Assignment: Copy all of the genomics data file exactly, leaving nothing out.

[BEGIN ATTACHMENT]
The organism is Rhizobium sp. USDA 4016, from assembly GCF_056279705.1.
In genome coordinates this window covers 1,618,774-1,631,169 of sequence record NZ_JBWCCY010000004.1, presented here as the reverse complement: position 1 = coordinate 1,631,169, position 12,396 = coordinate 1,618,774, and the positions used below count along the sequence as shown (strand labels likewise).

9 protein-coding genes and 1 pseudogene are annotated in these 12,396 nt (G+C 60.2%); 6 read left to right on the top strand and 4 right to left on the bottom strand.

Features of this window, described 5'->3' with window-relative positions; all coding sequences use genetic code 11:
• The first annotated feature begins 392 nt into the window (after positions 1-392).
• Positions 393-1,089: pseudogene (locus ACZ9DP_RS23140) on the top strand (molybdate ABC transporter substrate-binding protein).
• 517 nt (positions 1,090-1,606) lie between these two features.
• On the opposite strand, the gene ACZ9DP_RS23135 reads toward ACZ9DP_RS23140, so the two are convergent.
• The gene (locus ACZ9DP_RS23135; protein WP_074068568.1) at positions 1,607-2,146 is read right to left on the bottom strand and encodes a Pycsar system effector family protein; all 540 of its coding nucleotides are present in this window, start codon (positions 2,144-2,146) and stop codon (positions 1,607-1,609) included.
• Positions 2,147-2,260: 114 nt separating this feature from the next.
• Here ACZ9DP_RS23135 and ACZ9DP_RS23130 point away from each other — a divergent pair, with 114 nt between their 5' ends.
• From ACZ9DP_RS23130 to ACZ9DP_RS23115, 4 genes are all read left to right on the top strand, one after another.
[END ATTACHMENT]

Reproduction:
The organism is Rhizobium sp. USDA 4016, from assembly GCF_056279705.1.
In genome coordinates this window covers 1,618,774-1,631,169 of sequence record NZ_JBWCCY010000004.1, presented here as the reverse complement: position 1 = coordinate 1,631,169, position 12,396 = coordinate 1,618,774, and the positions used below count along the sequence as shown (strand labels likewise).

9 protein-coding genes and 1 pseudogene are annotated in these 12,396 nt (G+C 60.2%); 6 read left to right on the top strand and 4 right to left on the bottom strand.

Features of this window, described 5'->3' with window-relative positions; all coding sequences use genetic code 11:
• The first annotated feature begins 392 nt into the window (after positions 1-392).
• Positions 393-1,089: pseudogene (locus ACZ9DP_RS23140) on the top strand (molybdate ABC transporter substrate-binding protein).
• 517 nt (positions 1,090-1,606) lie between these two features.
• On the opposite strand, the gene ACZ9DP_RS23135 reads toward ACZ9DP_RS23140, so the two are convergent.
• The gene (locus ACZ9DP_RS23135; protein WP_074068568.1) at positions 1,607-2,146 is read right to left on the bottom strand and encodes a Pycsar system effector family protein; all 540 of its coding nucleotides are present in this window, start codon (positions 2,144-2,146) and stop codon (positions 1,607-1,609) included.
• Positions 2,147-2,260: 114 nt separating this feature from the next.
• Here ACZ9DP_RS23135 and ACZ9DP_RS23130 point away from each other — a divergent pair, with 114 nt between their 5' ends.
• From ACZ9DP_RS23130 to ACZ9DP_RS23115, 4 genes are all read left to right on the top strand, one after another.